This week is Mental Health Awareness Week. Many of us are worried about the Covid-19 pandemic and how it will affect us and those we love. Maybe all your activities and clubs have stopped for the time being but you must try to keep to a regular routine of getting up at the same time in the morning and going to bed at the same time at night. Keeping to a routine and having something to look forward to will help you stay positive and keep well.
MIND is encouraging people to #SpeakYourMind and reach out to someone who needs a friend with a positive message, or share with them your own tips for coping to make sure they don't have to face this pandemic alone.
Kindness matters and is the key to turning things right. Doing good is also good for you! When you think of “being kind” what comes to mind first? Maybe you think about a friend or family member who you know you can rely on for comfort and support, maybe you think of a neighbour who always makes an effort to be friendly when you cross paths, or maybe you think of those who volunteer to help in their communities. There are many definitions of what it means to be kind and kindness is often entwined with related concepts like empathy, compassion, and altruism.
At its core, researchers suggest that kindness is a gesture motivated by genuine, warm feelings for others. Kindness, therefore, is not just an emotion, but is defined by our actions.
As much as you may feel you are, your never on your own❤. Amid the fear, there is also community, support and hope. It may feel intuitive that kindness can help others, but there is a growing body of research to show that being kind also has benefits for our own mental health and wellbeing. For Mental Health Awareness Week 2020, the Mental Health Foundation has chosen to highlight and celebrate kindness, to others, to ourselves, and in society more broadly, as one way to promote and protect good mental health for all.
Our motivation for helping others may also play a role in how kindness supports our wellbeing and mental health. When we act with kindness, it generally means our behaviour comes from a place of genuine and warm feelings for others rather than from obligation or anticipation of reward.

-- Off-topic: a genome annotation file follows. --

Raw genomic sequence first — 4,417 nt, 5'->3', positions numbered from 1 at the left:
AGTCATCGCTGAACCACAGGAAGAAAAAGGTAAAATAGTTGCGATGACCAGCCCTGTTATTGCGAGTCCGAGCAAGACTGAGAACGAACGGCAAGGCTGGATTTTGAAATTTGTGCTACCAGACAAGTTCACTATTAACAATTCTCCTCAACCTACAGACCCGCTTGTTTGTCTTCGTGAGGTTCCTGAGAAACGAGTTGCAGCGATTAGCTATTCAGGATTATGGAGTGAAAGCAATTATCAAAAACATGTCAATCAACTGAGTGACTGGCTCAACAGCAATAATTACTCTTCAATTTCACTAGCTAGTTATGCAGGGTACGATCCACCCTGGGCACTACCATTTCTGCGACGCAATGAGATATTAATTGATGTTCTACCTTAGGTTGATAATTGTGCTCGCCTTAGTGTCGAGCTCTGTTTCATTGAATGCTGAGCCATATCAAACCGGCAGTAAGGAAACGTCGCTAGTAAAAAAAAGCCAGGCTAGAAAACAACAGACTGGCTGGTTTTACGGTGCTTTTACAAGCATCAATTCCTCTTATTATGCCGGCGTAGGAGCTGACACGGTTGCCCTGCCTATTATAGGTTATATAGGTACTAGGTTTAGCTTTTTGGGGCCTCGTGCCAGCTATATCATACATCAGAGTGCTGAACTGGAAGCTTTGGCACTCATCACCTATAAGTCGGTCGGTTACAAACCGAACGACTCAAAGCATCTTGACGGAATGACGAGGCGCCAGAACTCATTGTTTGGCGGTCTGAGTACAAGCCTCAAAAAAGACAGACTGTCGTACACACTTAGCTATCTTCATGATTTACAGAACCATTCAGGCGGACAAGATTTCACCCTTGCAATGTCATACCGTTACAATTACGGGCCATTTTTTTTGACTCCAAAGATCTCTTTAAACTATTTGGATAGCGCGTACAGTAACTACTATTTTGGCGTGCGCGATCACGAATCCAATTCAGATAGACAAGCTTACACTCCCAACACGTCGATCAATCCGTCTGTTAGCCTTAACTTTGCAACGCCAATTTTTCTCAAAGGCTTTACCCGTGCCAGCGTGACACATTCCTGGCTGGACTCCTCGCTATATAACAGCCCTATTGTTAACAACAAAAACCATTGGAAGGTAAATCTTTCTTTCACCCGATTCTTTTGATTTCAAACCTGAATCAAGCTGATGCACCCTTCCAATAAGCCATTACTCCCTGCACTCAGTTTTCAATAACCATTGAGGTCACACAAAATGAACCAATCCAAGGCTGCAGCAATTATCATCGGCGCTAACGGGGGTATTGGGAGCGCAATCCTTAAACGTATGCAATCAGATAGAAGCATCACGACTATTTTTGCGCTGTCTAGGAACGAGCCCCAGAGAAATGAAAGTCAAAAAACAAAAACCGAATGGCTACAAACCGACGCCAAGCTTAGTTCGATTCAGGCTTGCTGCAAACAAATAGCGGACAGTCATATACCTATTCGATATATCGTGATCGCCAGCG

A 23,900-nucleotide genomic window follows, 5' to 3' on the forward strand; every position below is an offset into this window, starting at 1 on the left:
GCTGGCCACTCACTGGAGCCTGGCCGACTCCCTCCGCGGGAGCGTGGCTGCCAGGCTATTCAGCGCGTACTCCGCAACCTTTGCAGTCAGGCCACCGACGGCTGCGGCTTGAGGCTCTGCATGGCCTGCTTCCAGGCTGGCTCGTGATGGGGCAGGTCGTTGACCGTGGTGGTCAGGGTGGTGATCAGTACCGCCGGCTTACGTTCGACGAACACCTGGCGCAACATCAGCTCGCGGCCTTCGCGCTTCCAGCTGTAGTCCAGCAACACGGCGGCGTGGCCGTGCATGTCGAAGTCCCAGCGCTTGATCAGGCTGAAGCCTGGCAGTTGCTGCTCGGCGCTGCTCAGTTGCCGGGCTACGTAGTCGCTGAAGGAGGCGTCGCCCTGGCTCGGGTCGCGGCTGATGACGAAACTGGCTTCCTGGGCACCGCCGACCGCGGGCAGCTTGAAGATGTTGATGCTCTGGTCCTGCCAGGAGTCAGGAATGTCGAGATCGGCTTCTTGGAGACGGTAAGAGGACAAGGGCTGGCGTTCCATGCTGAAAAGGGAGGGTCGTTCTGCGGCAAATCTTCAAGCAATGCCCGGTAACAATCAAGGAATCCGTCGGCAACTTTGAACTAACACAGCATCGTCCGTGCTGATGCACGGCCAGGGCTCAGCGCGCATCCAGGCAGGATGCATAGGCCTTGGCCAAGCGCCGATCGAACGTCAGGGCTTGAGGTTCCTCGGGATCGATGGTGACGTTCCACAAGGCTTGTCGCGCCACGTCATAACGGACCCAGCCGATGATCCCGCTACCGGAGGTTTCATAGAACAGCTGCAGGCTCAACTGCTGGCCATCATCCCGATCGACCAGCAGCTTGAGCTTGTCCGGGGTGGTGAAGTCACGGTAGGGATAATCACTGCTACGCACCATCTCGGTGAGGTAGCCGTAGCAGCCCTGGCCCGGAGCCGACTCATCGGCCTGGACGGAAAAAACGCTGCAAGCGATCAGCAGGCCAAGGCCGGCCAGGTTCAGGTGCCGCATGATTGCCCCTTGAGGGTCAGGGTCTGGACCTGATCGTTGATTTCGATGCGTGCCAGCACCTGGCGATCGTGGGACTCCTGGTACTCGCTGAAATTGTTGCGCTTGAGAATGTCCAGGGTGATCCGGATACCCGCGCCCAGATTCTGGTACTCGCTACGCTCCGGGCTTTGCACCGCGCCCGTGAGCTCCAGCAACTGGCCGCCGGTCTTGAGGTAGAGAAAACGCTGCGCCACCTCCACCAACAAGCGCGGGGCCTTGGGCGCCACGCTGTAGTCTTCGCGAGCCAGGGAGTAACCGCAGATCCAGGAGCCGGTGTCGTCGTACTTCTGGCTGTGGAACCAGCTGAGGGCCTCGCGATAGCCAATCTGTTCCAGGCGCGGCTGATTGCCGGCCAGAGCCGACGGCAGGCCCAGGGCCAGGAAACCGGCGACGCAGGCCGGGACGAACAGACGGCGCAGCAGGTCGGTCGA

There are different ways in which we can cultivate kindness towards ourselves and others. One approach that is gaining prominence is the practice of loving-kindness meditation, which involves directing unconditional kind attitudes toward oneself and others.
Gratitude also has an important role to play in encouraging kindness. When we express gratitude to someone who has helped us, research suggests that this can make them feel more valued and motivate them to act kindly again in future.
Efforts to nurture kindness at an early age may be prudent, given evidence that kindness and altruistic tendencies may be innate in children. School-based kindness interventions, which are often focused on encouraging children to carry out intentional acts of kindness, can help children view things from the perspective of others, improve wellbeing and boost their acceptance among peers.
It is important to remember that kindness does not only mean showing gratitude to others, but it is also about being compassionate towards yourself Maybe this Kindness Bingo will give you ideas on how to engage in acts of kindness and gratitude.
We must will drive change towards a mentally healthy society for all, and support communities, families and individuals to live mentally healthier lives, with a particular focus on those at greatest risk. One in four people in the world will be affected by mental or neurological disorders at some point in their lives. Around 450 million people currently suffer from such conditions, placing mental disorders among the leading causes of ill-health and disability worldwide.
This post will not contain unrelated links and referral because the aim is to promote Mental Health Awareness not cryptocurrencies, faucets, or other things. I will end this by adding my son's work related to Mental Health. STAY STRONG! BE POSITIVE! STAY SAFE!